(This post originally appeared at CSFF-Anglia.)

catsharkTo honour old arguments over the 1992 shortlist, I began by ruling out all books with spaceships on the cover. Most of these I don’t regret losing, except Yoon Ha Lee’s Ninefox Gambit, which I’m actually reading right now and enjoying very much—but not as one of my shortlist picks, alas! Rules are rules.

Second, I borrowed one of Megan’s rules and discounted books by everyone who’s won a Clarke before.

Third, I left out some books that I find intriguing but felt would be redundant of me to select, like The Underground Railroad, A Field Guide To Reality, Central Station, or The Fifth Season, which are already getting substantial attention from the sharkes. The fins are circling, as it were. (If time and circumstance permit, of course, I might write about these and other books that I’d read or considered anyway, even if briefly.)

Fourth, I ruled out all the books I’d already read, because reading new books is a big part of the fun of this project for me.

If this all seems a bit arbitrary, it certainly is. In my intro post I talked about the joys of freedom from responsibility in this project, and I’m exploiting that as much as possible.

My shortlist:

  1. Songshifting by Chris Bell
  2. The Man Who Spoke Snakish by Andrus Kivirähk, translated by Christopher Moseley
  3. Death’s End by Cixin Liu, translated by Ken Liu
  4. Empire V by Victor Pelevin, translated by Anthony Phillips
  5. The Core of the Sun by Johanna Sinisalo, translated by Lola Rogers
  6. The Arrival of the Missives by Aliya Whiteley

The six authors are from six countries: the books include four translations, a novella, and the only self-published novel on the submissions list. Obviously this is neither an attempt to predict the official Clarke shortlist (since there’s an official competition underway for that), nor even to imagine a plausible alt-universe official shortlist (there being several of those already via my fellow jurors, and some degree of consensus already forming via the overlaps in our selections) in that this selection mixes likely candidates with less likely ones. Rather, I’m using my shortlist to push the boundaries of that consensus a little bit and bring a few more books into the conversation. And perhaps to adopt a slightly orthogonal perspective of the field―in cross-section rather than a bird’s-eye view, maybe. This is also an acknowledgement that the shadow shortlists are fundamentally unlike the official shortlist in that ours are multiple by definition, which gives us interesting effects both in the points of overlap and in the lonelier spaces between them. The existence of multiple shortlists allows us to play off each other’s selections, set up resonances, compensate for absences, and most interesting of all, to choose different frameworks to read with.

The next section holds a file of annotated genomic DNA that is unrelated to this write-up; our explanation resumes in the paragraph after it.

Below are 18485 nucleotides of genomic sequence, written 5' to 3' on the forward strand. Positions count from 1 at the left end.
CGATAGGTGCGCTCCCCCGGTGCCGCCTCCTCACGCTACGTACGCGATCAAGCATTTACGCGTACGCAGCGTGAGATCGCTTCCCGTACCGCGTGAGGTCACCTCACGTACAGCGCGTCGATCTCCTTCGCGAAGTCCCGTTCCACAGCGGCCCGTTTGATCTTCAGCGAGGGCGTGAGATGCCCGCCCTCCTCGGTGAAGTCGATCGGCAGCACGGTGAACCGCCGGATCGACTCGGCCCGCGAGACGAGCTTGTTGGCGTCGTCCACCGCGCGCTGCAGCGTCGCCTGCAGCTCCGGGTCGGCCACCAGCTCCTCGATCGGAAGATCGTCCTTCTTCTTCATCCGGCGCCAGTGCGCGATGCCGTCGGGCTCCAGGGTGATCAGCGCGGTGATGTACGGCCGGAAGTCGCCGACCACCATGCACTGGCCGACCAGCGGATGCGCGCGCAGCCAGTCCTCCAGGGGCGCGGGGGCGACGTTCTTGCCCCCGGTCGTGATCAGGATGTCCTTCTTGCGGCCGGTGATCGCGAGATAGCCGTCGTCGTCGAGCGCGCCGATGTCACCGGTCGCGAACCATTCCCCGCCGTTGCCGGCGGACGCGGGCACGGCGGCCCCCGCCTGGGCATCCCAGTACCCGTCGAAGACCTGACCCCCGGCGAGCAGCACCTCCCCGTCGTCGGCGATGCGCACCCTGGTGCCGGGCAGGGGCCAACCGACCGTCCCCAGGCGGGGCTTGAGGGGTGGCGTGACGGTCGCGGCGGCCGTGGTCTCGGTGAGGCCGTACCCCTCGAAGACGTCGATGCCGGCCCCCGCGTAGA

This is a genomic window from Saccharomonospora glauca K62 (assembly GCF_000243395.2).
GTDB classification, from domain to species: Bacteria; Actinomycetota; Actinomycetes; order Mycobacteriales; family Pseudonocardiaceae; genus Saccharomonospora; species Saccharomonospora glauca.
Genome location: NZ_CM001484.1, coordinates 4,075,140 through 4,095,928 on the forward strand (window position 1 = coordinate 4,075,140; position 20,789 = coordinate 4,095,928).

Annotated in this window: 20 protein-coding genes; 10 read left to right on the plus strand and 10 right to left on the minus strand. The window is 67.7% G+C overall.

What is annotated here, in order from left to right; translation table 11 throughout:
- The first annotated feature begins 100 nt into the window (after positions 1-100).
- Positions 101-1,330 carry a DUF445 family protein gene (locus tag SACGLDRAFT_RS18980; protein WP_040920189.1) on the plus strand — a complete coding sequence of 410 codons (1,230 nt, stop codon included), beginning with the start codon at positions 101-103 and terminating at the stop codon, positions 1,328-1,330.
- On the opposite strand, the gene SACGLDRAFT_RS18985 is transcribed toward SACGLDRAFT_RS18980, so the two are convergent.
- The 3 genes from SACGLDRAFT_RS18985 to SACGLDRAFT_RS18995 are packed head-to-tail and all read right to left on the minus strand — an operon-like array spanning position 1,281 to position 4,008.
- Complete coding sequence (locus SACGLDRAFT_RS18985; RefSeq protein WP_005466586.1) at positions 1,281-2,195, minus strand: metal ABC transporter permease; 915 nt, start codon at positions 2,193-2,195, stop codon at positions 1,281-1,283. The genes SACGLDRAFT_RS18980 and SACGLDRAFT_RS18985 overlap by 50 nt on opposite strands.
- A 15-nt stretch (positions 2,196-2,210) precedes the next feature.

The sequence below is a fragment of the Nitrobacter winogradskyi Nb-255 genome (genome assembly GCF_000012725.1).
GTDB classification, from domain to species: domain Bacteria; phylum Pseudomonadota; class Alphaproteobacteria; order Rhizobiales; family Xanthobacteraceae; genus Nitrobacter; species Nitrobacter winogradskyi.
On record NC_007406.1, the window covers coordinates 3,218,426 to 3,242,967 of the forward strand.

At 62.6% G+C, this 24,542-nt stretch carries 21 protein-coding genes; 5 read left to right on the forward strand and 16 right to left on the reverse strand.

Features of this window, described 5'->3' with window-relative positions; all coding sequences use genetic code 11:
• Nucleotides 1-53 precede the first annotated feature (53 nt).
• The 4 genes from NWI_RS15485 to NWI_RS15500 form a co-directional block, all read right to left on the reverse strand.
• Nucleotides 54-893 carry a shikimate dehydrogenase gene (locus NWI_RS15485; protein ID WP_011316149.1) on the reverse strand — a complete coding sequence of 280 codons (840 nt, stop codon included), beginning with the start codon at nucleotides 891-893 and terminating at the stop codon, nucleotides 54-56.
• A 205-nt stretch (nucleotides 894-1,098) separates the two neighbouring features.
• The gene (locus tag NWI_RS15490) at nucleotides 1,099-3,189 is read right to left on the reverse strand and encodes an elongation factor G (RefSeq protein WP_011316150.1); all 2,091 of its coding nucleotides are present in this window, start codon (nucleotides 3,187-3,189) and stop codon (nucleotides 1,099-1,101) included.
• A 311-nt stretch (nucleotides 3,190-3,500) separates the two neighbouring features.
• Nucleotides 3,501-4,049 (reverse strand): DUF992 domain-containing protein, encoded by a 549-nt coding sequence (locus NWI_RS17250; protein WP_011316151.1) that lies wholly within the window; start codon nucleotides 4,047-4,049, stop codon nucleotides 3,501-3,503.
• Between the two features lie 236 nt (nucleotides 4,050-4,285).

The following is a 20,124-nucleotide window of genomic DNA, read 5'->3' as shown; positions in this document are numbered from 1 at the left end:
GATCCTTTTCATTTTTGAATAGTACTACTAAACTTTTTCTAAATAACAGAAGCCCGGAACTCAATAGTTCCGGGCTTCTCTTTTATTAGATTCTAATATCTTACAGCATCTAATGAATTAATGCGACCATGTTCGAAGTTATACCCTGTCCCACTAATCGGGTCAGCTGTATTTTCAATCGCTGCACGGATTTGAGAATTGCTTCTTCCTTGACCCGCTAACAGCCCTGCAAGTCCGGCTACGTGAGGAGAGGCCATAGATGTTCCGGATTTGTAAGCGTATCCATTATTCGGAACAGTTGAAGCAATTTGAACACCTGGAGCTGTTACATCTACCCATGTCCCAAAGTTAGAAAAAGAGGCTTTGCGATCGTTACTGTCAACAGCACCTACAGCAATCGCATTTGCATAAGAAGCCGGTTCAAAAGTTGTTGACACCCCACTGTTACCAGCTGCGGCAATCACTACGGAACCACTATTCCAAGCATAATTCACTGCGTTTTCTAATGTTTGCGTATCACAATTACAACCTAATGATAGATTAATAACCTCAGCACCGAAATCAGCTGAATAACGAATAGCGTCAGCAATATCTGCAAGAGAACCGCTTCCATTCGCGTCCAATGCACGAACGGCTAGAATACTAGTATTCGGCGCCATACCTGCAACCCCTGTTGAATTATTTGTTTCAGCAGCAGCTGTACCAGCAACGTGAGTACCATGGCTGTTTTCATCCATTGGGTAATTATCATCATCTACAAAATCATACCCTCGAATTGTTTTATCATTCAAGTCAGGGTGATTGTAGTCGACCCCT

So I’ve also tried to select books that I think would be interesting to read through the particular framework that I want to think and write through: the idea that the core tradition of science fiction is a literature of resistance to empire―a tradition with its early roots in, say, Kylas Chunder Dutt and Martin Delany―which refuses the hegemonic formal constraints of the mimetic novel, and eventually builds a toolkit of refusals against the three great constraints of realism: location, selfhood, and physics. And of course, the mirror-tradition with which it is inextricably entangled, the counter-science-fiction of using those same tools to magnify empire and domination instead. It seems to me that all six of these books (and not a few of the others, too) should be interesting, and hopefully entertaining, to read through this frame.